[google6a7b7d93c7100df5.html] Sunshine's Creations.Vintage Threads Inc.com: Part 7: Ending in a taper/hemostat tool

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Saturday, June 21, 2008

Part 7: Ending in a taper/hemostat tool

Well, finally part 7 of the rug tutorial. In this part you will need to have a hemostat; you can get these at most medical supply stores or your family doctor. This tool aids in pulling the tails into the rug when finishing your last round before the two butted rows.
hemostat used in finishing a rug
When you have braided the rug to the length you want, cut the braid.
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Unbraid the last 12 inches of the braid,
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then trim each piece of the braid. Trim both sides so that they tapper down to a point. I am showing, also, that you are not supposed to use one that has a seam in the middle of it because it makes it hard to braid one so skinny that has a seam. My other two do not have a seam in them; that is the preferred way.
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Pull each stand of the braid and fold the sides over and whip stitch closed. I am using blue for the tutorial; please make your thread match the color of your fabric. Do this to all three strands of the braid
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Here I braided them together, so you can see how the braid gets skinnier now. However, this is not needed for braiding the rug, so I have to un-braid this part and continue with tutorial.
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See above photo where the linen cord is coming out of the rug; this is where we will pick up on our rug. The hemostat in the below photo shows where the green strand is going to be woven into the rug.
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This next picture shows the hemostat going through the space between the braids to pull the green strand into the rug.
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Here it is being pulled through.
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Repeat 'till it has gone through about 5 to 7 loops on the rug
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When you have it as far as you want to in weaving it in, cut it close to the rug and make sure the tail is tucked in and not visible.
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Now do a few apple peels to get to the next color to be woven in; in this case, the red.
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Repeat with the last color. After you are done, make sure and check to see if your ends are cut close enough not to be seen. As you can tell, I need to tuck the red one in or cut it closer. To cut closer, grab hemostat, pull on it hard, and cut below hemostat then let the strand pull back into the rug.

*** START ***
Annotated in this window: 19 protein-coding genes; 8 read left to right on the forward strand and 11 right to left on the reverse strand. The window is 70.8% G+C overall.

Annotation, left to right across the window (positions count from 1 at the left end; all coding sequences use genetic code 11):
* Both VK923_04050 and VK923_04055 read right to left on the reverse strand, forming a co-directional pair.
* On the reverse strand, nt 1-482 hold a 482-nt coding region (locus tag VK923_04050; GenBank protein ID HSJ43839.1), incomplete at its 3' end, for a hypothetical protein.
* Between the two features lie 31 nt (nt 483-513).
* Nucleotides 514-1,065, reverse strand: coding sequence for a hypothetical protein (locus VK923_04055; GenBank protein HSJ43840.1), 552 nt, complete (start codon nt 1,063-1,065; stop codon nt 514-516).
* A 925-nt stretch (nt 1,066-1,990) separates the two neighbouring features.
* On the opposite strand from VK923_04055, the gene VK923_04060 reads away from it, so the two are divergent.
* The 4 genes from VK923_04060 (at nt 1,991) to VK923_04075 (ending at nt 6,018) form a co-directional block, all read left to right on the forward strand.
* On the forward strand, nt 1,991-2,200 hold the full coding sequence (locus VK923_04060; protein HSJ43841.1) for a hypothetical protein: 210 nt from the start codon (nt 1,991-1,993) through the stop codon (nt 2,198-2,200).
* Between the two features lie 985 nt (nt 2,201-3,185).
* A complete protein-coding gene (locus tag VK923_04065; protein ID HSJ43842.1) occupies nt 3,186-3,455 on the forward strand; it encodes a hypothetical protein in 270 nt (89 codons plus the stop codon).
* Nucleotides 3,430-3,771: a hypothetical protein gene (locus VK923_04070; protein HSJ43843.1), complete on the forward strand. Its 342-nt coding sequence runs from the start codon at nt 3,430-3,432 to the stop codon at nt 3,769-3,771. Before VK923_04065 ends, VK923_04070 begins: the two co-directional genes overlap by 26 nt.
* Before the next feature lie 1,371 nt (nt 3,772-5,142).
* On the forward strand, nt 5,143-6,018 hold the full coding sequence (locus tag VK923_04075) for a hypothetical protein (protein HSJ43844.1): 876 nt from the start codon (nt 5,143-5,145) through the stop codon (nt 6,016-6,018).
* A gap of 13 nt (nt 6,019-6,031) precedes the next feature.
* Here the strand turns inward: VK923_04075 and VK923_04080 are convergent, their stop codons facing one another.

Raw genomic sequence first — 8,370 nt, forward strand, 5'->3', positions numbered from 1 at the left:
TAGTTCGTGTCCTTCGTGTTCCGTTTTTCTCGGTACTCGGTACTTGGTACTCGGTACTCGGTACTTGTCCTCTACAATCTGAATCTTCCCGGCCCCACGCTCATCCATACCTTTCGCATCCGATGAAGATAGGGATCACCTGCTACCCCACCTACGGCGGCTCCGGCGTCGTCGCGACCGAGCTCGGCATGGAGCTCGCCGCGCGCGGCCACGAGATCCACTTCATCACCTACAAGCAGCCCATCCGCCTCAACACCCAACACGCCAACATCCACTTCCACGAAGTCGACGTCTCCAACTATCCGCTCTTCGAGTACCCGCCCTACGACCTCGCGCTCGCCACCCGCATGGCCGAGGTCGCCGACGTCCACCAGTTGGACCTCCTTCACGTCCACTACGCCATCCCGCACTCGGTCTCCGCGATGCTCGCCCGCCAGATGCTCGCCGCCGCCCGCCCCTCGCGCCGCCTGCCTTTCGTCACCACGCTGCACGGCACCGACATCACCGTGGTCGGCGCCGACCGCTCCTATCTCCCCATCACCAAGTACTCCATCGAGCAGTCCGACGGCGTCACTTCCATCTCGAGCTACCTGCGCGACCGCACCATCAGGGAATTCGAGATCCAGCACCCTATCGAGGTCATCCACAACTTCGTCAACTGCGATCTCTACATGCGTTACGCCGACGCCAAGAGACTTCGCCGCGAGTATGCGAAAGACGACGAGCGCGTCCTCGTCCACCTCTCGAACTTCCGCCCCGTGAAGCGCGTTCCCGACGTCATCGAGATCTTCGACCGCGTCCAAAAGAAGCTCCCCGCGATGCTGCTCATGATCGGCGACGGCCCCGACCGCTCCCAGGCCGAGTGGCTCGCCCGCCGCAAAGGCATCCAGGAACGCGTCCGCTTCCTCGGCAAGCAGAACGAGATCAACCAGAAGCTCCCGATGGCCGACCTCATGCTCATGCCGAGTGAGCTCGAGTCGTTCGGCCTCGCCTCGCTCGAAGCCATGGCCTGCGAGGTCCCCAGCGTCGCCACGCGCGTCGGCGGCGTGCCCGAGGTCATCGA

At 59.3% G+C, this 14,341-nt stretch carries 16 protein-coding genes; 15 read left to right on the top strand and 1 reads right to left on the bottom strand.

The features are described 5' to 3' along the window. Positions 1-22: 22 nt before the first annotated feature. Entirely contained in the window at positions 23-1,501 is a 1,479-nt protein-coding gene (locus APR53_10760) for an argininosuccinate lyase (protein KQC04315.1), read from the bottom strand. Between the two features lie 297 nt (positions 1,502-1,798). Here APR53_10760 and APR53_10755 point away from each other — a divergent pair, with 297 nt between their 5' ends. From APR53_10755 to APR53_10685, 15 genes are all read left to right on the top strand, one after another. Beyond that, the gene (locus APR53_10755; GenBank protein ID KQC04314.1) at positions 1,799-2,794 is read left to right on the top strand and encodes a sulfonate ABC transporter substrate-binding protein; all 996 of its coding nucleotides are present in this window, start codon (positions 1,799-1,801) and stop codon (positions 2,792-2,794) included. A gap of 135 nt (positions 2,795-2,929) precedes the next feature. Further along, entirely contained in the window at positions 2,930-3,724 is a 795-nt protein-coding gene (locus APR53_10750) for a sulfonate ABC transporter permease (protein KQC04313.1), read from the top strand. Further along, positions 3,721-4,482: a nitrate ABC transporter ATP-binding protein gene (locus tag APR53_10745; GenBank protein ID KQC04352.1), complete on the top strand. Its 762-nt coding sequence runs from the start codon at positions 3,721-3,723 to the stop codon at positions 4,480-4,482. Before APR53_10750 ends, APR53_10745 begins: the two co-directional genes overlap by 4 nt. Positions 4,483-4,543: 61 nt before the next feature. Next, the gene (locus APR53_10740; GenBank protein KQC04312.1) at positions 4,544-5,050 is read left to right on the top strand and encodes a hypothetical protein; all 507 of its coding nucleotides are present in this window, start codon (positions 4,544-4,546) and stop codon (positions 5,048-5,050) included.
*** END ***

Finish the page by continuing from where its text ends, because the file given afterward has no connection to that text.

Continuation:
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Remember that linen cord that is holding the rug together up 'till this point? Well, now you have to weave its tail into the rug, as well. This is much easier to do than the strands from the braid. Just insert your needle into the next loop and go under about 5 loops this way, then make a u-turn and go under about 3 to 5 in the opposite direction; cut the thread and you're done with this step.
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Part 1: Prep work and cutting fabric
Part 2: Will be about sewing the strips together and forming reels
Part 3: About starting a t-started rug
Part 4: How to start a round rug, apple peel style
Part 5: Sewing and increases / tools
Part 6: How to change colors
Part 7: Ending in a taper/hemostat tool
Part 8: Butting last one or two rows of the rug for a smooth finish
DO NOT USE THIS PATTERN TO MAKE THINGS TO SELL FOR PERSONAL USE ONLY!!!!

5 comments:

  1. Very cool tutorial - read thru it all. Was looking for a store bought rug but love making my own things and stumbled across your tutorial. Looks like really hard work but I would like to give it a try. Thank you for posting this!
    -Carly
    Fort Worth, TX

    ReplyDelete
  2. Your explanation is awesome. I am so motivated that this week would start making a rug for my tv room. Thanks a lot !!
    Gaby.

    ReplyDelete
  3. carly hope you did make your rug instead of buying it is fun to say I enjoyed making it when people comment on a rug I have done.
    gabriela hope yours came out well too how big did it get

    ReplyDelete
  4. Great tutorial!! Can you please tell me how many yards of wool I would need for an 8 foot round rug?? Thank you!

    ReplyDelete
  5. ruffly 5 pound per square foot so figure out your square footage and times by 5 for a rough estimate on pounds

    ReplyDelete

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